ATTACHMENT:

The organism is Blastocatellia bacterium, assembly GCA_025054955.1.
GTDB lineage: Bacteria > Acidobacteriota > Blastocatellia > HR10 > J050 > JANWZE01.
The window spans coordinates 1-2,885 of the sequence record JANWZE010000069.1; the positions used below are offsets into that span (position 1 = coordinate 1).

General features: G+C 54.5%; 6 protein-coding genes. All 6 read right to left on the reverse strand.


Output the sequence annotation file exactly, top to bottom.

The organism is Blastocatellia bacterium, assembly GCA_025054955.1.
GTDB lineage: Bacteria > Acidobacteriota > Blastocatellia > HR10 > J050 > JANWZE01.
The window spans coordinates 1-2,885 of the sequence record JANWZE010000069.1; the positions used below are offsets into that span (position 1 = coordinate 1).

General features: G+C 54.5%; 6 protein-coding genes. All 6 read right to left on the reverse strand.